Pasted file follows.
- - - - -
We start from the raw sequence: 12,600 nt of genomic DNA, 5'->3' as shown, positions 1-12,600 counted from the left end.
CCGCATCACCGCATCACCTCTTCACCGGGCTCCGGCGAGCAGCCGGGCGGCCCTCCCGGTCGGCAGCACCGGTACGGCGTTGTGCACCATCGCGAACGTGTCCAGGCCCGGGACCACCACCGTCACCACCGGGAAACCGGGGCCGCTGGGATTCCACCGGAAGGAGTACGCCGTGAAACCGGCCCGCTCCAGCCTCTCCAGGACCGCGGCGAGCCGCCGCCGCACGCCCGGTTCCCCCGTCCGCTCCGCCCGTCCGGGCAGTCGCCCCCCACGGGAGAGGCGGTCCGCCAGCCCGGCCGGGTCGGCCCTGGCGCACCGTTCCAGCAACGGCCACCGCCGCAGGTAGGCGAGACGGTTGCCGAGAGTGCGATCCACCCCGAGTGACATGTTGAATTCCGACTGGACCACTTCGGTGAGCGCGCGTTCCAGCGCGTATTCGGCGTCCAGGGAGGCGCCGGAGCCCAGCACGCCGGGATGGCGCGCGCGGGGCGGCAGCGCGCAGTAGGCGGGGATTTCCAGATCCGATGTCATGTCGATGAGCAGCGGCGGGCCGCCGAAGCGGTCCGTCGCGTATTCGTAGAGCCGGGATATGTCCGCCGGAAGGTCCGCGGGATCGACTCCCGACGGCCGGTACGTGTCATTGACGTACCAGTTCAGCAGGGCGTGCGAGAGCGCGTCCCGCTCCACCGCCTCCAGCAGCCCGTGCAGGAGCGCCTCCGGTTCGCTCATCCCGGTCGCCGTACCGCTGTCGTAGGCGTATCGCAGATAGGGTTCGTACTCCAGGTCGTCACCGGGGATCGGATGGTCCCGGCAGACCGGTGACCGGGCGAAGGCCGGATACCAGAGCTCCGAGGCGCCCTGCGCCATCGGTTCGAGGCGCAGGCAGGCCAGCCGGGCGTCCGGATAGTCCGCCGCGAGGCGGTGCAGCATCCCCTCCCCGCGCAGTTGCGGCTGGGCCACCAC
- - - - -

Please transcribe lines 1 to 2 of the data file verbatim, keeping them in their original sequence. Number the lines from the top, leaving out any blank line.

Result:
We start from the raw sequence: 12,600 nt of genomic DNA, 5'->3' as shown, positions 1-12,600 counted from the left end.
CCGCATCACCGCATCACCTCTTCACCGGGCTCCGGCGAGCAGCCGGGCGGCCCTCCCGGTCGGCAGCACCGGTACGGCGTTGTGCACCATCGCGAACGTGTCCAGGCCCGGGACCACCACCGTCACCACCGGGAAACCGGGGCCGCTGGGATTCCACCGGAAGGAGTACGCCGTGAAACCGGCCCGCTCCAGCCTCTCCAGGACCGCGGCGAGCCGCCGCCGCACGCCCGGTTCCCCCGTCCGCTCCGCCCGTCCGGGCAGTCGCCCCCCACGGGAGAGGCGGTCCGCCAGCCCGGCCGGGTCGGCCCTGGCGCACCGTTCCAGCAACGGCCACCGCCGCAGGTAGGCGAGACGGTTGCCGAGAGTGCGATCCACCCCGAGTGACATGTTGAATTCCGACTGGACCACTTCGGTGAGCGCGCGTTCCAGCGCGTATTCGGCGTCCAGGGAGGCGCCGGAGCCCAGCACGCCGGGATGGCGCGCGCGGGGCGGCAGCGCGCAGTAGGCGGGGATTTCCAGATCCGATGTCATGTCGATGAGCAGCGGCGGGCCGCCGAAGCGGTCCGTCGCGTATTCGTAGAGCCGGGATATGTCCGCCGGAAGGTCCGCGGGATCGACTCCCGACGGCCGGTACGTGTCATTGACGTACCAGTTCAGCAGGGCGTGCGAGAGCGCGTCCCGCTCCACCGCCTCCAGCAGCCCGTGCAGGAGCGCCTCCGGTTCGCTCATCCCGGTCGCCGTACCGCTGTCGTAGGCGTATCGCAGATAGGGTTCGTACTCCAGGTCGTCACCGGGGATCGGATGGTCCCGGCAGACCGGTGACCGGGCGAAGGCCGGATACCAGAGCTCCGAGGCGCCCTGCGCCATCGGTTCGAGGCGCAGGCAGGCCAGCCGGGCGTCCGGATAGTCCGCCGCGAGGCGGTGCAGCATCCCCTCCCCGCGCAGTTGCGGCTGGGCCACCAC